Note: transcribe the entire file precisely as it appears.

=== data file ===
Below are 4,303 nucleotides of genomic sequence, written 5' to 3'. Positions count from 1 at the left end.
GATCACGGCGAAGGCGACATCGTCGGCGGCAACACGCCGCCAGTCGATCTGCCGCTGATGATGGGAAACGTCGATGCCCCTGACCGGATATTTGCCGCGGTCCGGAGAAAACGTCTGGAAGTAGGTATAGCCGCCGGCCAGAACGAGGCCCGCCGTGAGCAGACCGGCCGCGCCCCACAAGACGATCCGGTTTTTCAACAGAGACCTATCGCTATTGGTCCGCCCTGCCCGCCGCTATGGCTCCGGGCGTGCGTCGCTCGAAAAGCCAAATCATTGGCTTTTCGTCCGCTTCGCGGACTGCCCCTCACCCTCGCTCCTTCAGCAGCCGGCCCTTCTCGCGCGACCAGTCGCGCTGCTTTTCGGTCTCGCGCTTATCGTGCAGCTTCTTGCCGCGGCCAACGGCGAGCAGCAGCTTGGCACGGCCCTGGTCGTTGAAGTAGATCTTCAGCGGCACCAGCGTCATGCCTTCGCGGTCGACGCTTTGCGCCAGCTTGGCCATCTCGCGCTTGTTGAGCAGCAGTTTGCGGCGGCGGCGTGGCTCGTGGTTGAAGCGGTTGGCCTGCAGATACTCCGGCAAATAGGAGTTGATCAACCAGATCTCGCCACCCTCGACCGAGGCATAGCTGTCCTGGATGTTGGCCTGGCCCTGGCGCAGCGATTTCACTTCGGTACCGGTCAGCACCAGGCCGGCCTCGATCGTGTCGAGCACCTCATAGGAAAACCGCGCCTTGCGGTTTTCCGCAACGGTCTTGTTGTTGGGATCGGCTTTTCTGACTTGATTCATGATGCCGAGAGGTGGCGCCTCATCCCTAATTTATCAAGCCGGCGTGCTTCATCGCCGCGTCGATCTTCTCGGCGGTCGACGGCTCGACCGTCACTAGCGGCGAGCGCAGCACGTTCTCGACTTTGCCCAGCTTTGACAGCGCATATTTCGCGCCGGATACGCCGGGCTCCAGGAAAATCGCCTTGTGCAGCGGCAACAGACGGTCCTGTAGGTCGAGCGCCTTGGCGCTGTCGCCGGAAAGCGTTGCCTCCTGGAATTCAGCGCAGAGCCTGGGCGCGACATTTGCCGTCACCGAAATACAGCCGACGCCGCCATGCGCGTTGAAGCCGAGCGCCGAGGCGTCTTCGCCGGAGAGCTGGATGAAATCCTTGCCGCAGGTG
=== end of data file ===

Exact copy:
Below are 4,303 nucleotides of genomic sequence, written 5' to 3'. Positions count from 1 at the left end.
GATCACGGCGAAGGCGACATCGTCGGCGGCAACACGCCGCCAGTCGATCTGCCGCTGATGATGGGAAACGTCGATGCCCCTGACCGGATATTTGCCGCGGTCCGGAGAAAACGTCTGGAAGTAGGTATAGCCGCCGGCCAGAACGAGGCCCGCCGTGAGCAGACCGGCCGCGCCCCACAAGACGATCCGGTTTTTCAACAGAGACCTATCGCTATTGGTCCGCCCTGCCCGCCGCTATGGCTCCGGGCGTGCGTCGCTCGAAAAGCCAAATCATTGGCTTTTCGTCCGCTTCGCGGACTGCCCCTCACCCTCGCTCCTTCAGCAGCCGGCCCTTCTCGCGCGACCAGTCGCGCTGCTTTTCGGTCTCGCGCTTATCGTGCAGCTTCTTGCCGCGGCCAACGGCGAGCAGCAGCTTGGCACGGCCCTGGTCGTTGAAGTAGATCTTCAGCGGCACCAGCGTCATGCCTTCGCGGTCGACGCTTTGCGCCAGCTTGGCCATCTCGCGCTTGTTGAGCAGCAGTTTGCGGCGGCGGCGTGGCTCGTGGTTGAAGCGGTTGGCCTGCAGATACTCCGGCAAATAGGAGTTGATCAACCAGATCTCGCCACCCTCGACCGAGGCATAGCTGTCCTGGATGTTGGCCTGGCCCTGGCGCAGCGATTTCACTTCGGTACCGGTCAGCACCAGGCCGGCCTCGATCGTGTCGAGCACCTCATAGGAAAACCGCGCCTTGCGGTTTTCCGCAACGGTCTTGTTGTTGGGATCGGCTTTTCTGACTTGATTCATGATGCCGAGAGGTGGCGCCTCATCCCTAATTTATCAAGCCGGCGTGCTTCATCGCCGCGTCGATCTTCTCGGCGGTCGACGGCTCGACCGTCACTAGCGGCGAGCGCAGCACGTTCTCGACTTTGCCCAGCTTTGACAGCGCATATTTCGCGCCGGATACGCCGGGCTCCAGGAAAATCGCCTTGTGCAGCGGCAACAGACGGTCCTGTAGGTCGAGCGCCTTGGCGCTGTCGCCGGAAAGCGTTGCCTCCTGGAATTCAGCGCAGAGCCTGGGCGCGACATTTGCCGTCACCGAAATACAGCCGACGCCGCCATGCGCGTTGAAGCCGAGCGCCGAGGCGTCTTCGCCGGAGAGCTGGATGAAATCCTTGCCGCAGGTG